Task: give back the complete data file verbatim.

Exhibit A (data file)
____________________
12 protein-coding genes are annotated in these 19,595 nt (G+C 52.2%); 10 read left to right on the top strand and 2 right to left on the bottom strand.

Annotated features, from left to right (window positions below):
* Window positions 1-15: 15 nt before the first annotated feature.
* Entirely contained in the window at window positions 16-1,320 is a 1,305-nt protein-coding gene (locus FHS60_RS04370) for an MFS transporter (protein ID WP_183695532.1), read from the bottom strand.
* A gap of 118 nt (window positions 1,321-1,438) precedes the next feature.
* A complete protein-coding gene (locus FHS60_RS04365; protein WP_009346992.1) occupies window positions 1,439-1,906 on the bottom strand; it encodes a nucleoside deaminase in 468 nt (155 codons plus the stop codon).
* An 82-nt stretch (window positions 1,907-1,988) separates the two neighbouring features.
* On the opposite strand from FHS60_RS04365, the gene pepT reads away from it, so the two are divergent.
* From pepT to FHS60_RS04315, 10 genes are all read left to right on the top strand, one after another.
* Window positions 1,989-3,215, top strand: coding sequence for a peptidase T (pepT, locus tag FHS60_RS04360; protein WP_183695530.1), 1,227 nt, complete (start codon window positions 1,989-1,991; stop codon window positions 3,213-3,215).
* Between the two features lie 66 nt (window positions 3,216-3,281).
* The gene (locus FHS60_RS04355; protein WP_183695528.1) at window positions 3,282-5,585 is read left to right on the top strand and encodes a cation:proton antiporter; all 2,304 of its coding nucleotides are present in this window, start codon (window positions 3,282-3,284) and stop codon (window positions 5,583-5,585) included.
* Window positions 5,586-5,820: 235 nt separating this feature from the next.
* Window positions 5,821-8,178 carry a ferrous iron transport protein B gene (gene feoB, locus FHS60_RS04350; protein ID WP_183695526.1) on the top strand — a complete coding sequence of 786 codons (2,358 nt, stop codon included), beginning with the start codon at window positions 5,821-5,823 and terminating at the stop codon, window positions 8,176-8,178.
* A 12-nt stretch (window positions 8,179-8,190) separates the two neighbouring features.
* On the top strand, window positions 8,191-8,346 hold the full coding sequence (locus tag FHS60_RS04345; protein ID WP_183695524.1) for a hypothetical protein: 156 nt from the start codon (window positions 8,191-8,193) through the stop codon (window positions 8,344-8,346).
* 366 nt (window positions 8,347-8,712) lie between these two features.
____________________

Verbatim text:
12 protein-coding genes are annotated in these 19,595 nt (G+C 52.2%); 10 read left to right on the top strand and 2 right to left on the bottom strand.

Annotated features, from left to right (window positions below):
* Window positions 1-15: 15 nt before the first annotated feature.
* Entirely contained in the window at window positions 16-1,320 is a 1,305-nt protein-coding gene (locus FHS60_RS04370) for an MFS transporter (protein ID WP_183695532.1), read from the bottom strand.
* A gap of 118 nt (window positions 1,321-1,438) precedes the next feature.
* A complete protein-coding gene (locus FHS60_RS04365; protein WP_009346992.1) occupies window positions 1,439-1,906 on the bottom strand; it encodes a nucleoside deaminase in 468 nt (155 codons plus the stop codon).
* An 82-nt stretch (window positions 1,907-1,988) separates the two neighbouring features.
* On the opposite strand from FHS60_RS04365, the gene pepT reads away from it, so the two are divergent.
* From pepT to FHS60_RS04315, 10 genes are all read left to right on the top strand, one after another.
* Window positions 1,989-3,215, top strand: coding sequence for a peptidase T (pepT, locus tag FHS60_RS04360; protein WP_183695530.1), 1,227 nt, complete (start codon window positions 1,989-1,991; stop codon window positions 3,213-3,215).
* Between the two features lie 66 nt (window positions 3,216-3,281).
* The gene (locus FHS60_RS04355; protein WP_183695528.1) at window positions 3,282-5,585 is read left to right on the top strand and encodes a cation:proton antiporter; all 2,304 of its coding nucleotides are present in this window, start codon (window positions 3,282-3,284) and stop codon (window positions 5,583-5,585) included.
* Window positions 5,586-5,820: 235 nt separating this feature from the next.
* Window positions 5,821-8,178 carry a ferrous iron transport protein B gene (gene feoB, locus FHS60_RS04350; protein ID WP_183695526.1) on the top strand — a complete coding sequence of 786 codons (2,358 nt, stop codon included), beginning with the start codon at window positions 5,821-5,823 and terminating at the stop codon, window positions 8,176-8,178.
* A 12-nt stretch (window positions 8,179-8,190) separates the two neighbouring features.
* On the top strand, window positions 8,191-8,346 hold the full coding sequence (locus tag FHS60_RS04345; protein ID WP_183695524.1) for a hypothetical protein: 156 nt from the start codon (window positions 8,191-8,193) through the stop codon (window positions 8,344-8,346).
* 366 nt (window positions 8,347-8,712) lie between these two features.